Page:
2017 October 29 evening
Jeremy Tatum writes: I went to McIntyre reservoir this afternoon hoping to stave off the onset of S.A.D. by one more day, and I saw two Cabbage Whites there. There have been sightings of this species from other locations in the last few days.
Banded Woolly Bears have also been reported from several places in the last few days – McIntyre Reservoir, Swan Lake, Quick’s Bottom, Rithet’s Bog. Yesterday I visited Panama Flats, and there were many squashed Banded Woolly Bears along the pathway. I remarked on this last year, and I think there were far too many to have been accidentally trodden upon. I think the automatic reaction of many people to seeing a caterpillar is to stomp on it. Just as the automatic reaction of many people to seeing a mushroom is to kick it over.
There are two mentions of butterflies in today’s Times-Colonist. On page C3 there is an article about many Monarchs still remaining in Ontario, from where they should long ago have migrated south. The warm weather may have delayed their departure, and when winter really starts to kick in, they will be doomed. Or perhaps the warm fall weather has resulted in an extra generation. One biologist is quoted in the article as saying: “It’s not an ominous sign for monarchs, but it is ominous” – an observation of great profundity.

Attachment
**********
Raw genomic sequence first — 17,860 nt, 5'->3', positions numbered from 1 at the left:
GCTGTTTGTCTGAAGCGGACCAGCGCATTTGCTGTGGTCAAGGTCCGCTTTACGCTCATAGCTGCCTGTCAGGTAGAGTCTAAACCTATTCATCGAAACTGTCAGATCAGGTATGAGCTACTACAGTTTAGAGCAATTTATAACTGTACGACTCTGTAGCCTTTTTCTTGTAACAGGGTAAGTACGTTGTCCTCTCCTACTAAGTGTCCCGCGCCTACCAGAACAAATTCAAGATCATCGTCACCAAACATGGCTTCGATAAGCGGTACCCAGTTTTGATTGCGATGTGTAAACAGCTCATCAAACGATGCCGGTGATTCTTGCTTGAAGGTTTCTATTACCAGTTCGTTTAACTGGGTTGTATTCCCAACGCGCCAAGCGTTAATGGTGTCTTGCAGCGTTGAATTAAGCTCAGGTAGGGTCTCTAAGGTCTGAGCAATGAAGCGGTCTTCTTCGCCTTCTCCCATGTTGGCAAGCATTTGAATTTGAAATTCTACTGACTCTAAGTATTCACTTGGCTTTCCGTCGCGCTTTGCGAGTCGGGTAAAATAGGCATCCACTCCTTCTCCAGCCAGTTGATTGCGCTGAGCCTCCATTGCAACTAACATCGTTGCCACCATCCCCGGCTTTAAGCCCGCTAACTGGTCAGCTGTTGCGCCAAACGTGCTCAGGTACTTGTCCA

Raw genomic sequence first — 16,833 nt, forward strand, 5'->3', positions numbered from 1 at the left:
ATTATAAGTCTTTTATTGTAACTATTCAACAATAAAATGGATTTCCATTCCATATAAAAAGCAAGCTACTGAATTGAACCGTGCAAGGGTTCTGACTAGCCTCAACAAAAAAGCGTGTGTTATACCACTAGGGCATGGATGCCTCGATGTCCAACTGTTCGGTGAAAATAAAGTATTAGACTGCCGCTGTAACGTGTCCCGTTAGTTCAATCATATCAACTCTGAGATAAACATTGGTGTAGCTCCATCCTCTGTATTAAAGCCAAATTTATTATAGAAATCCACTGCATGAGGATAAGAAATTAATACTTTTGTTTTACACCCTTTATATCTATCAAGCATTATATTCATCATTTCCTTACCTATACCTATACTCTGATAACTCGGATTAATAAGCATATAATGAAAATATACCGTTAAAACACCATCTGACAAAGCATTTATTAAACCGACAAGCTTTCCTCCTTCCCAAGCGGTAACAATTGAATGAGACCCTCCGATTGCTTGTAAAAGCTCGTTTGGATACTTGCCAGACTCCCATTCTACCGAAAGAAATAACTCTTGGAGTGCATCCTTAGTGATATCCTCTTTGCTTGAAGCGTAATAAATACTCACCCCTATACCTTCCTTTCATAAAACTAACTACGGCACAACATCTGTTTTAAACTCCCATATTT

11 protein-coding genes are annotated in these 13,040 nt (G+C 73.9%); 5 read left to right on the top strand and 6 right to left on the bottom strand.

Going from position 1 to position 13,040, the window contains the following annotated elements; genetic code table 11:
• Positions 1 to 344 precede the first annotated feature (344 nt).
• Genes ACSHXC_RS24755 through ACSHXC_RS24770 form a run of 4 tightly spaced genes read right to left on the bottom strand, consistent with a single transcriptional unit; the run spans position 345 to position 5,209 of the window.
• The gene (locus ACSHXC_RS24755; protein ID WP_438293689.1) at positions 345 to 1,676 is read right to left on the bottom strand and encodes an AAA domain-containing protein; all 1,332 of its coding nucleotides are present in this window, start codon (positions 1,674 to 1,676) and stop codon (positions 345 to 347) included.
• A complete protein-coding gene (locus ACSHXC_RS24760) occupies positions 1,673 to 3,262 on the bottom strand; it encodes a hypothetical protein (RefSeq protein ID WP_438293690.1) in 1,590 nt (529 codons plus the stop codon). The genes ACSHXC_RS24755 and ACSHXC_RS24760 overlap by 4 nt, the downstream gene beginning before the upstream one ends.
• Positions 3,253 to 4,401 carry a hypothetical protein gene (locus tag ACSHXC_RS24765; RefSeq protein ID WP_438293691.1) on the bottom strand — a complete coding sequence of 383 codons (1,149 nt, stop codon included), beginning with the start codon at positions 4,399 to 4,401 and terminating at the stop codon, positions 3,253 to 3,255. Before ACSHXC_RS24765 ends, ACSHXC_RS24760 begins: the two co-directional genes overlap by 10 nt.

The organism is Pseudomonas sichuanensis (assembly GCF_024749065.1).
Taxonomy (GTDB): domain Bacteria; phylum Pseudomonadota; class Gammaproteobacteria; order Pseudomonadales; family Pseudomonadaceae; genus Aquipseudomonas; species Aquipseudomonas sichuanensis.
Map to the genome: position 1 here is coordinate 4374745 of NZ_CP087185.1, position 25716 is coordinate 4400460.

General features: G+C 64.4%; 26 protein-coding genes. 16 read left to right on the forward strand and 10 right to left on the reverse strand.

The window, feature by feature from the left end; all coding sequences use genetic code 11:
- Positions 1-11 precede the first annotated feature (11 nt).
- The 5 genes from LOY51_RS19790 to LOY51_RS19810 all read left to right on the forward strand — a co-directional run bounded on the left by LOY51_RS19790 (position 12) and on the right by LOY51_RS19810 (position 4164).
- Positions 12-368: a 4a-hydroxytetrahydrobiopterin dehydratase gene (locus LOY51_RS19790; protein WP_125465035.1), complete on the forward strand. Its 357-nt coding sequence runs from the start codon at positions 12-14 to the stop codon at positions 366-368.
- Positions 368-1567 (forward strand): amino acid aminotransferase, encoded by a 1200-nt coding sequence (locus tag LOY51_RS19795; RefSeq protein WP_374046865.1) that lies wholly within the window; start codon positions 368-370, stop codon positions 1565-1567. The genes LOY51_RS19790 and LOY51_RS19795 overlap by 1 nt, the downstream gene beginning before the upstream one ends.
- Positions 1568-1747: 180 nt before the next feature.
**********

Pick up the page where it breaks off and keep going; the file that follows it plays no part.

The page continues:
The second mention of butterflies is on page B3. Kaetlyn Osmond came first in the women’s singles at Skate Canada, though her performance had one or two small glitches in it. She had to put her hand down to prevent a fall in a triple toe loop, and she fell in a double Axel. It’s nice to see her back after a few injuries. She blamed her stumble on the triple toe loop to butterflies – an allegation which I strenuously deny.
Here is another moth photograph from Jochen Moehr in Metchosin, and we are grateful to Libby Avis for identifying it for us.
Lithophane baileyi (Lep.: Noctuidae) Jochen Moehr
I asked Libby if she is still getting some moths in Port Alberni. She writes: Not too much happening here any longer – has been fairly cool at night. Still getting one or two Thera juniperata, a few Mythimna unipuncta, Autographa californica and one lonely Sunira decipiens. Not a butterfly to be seen, so you’re lucky in Victoria.